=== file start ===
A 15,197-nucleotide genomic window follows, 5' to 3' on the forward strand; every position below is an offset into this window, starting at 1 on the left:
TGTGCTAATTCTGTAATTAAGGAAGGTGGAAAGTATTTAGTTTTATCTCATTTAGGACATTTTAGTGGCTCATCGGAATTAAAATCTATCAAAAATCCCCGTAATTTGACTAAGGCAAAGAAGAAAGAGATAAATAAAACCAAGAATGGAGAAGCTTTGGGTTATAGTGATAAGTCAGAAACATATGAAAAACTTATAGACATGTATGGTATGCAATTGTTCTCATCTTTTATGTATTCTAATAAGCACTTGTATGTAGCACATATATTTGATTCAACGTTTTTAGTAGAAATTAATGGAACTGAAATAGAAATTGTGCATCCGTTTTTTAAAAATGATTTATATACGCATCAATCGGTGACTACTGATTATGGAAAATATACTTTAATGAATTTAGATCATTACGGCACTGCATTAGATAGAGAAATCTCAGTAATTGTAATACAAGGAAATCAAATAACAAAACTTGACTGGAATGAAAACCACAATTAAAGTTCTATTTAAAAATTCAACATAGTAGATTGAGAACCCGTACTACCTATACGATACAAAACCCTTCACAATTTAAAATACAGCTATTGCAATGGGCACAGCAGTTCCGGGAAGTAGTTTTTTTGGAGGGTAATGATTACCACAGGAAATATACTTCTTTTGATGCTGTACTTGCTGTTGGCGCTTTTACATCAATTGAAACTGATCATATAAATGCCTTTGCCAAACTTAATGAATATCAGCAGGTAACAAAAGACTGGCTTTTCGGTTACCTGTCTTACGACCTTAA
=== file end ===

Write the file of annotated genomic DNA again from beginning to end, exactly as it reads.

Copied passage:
A 15,197-nucleotide genomic window follows, 5' to 3' on the forward strand; every position below is an offset into this window, starting at 1 on the left:
TGTGCTAATTCTGTAATTAAGGAAGGTGGAAAGTATTTAGTTTTATCTCATTTAGGACATTTTAGTGGCTCATCGGAATTAAAATCTATCAAAAATCCCCGTAATTTGACTAAGGCAAAGAAGAAAGAGATAAATAAAACCAAGAATGGAGAAGCTTTGGGTTATAGTGATAAGTCAGAAACATATGAAAAACTTATAGACATGTATGGTATGCAATTGTTCTCATCTTTTATGTATTCTAATAAGCACTTGTATGTAGCACATATATTTGATTCAACGTTTTTAGTAGAAATTAATGGAACTGAAATAGAAATTGTGCATCCGTTTTTTAAAAATGATTTATATACGCATCAATCGGTGACTACTGATTATGGAAAATATACTTTAATGAATTTAGATCATTACGGCACTGCATTAGATAGAGAAATCTCAGTAATTGTAATACAAGGAAATCAAATAACAAAACTTGACTGGAATGAAAACCACAATTAAAGTTCTATTTAAAAATTCAACATAGTAGATTGAGAACCCGTACTACCTATACGATACAAAACCCTTCACAATTTAAAATACAGCTATTGCAATGGGCACAGCAGTTCCGGGAAGTAGTTTTTTTGGAGGGTAATGATTACCACAGGAAATATACTTCTTTTGATGCTGTACTTGCTGTTGGCGCTTTTACATCAATTGAAACTGATCATATAAATGCCTTTGCCAAACTTAATGAATATCAGCAGGTAACAAAAGACTGGCTTTTCGGTTACCTGTCTTACGACCTTAA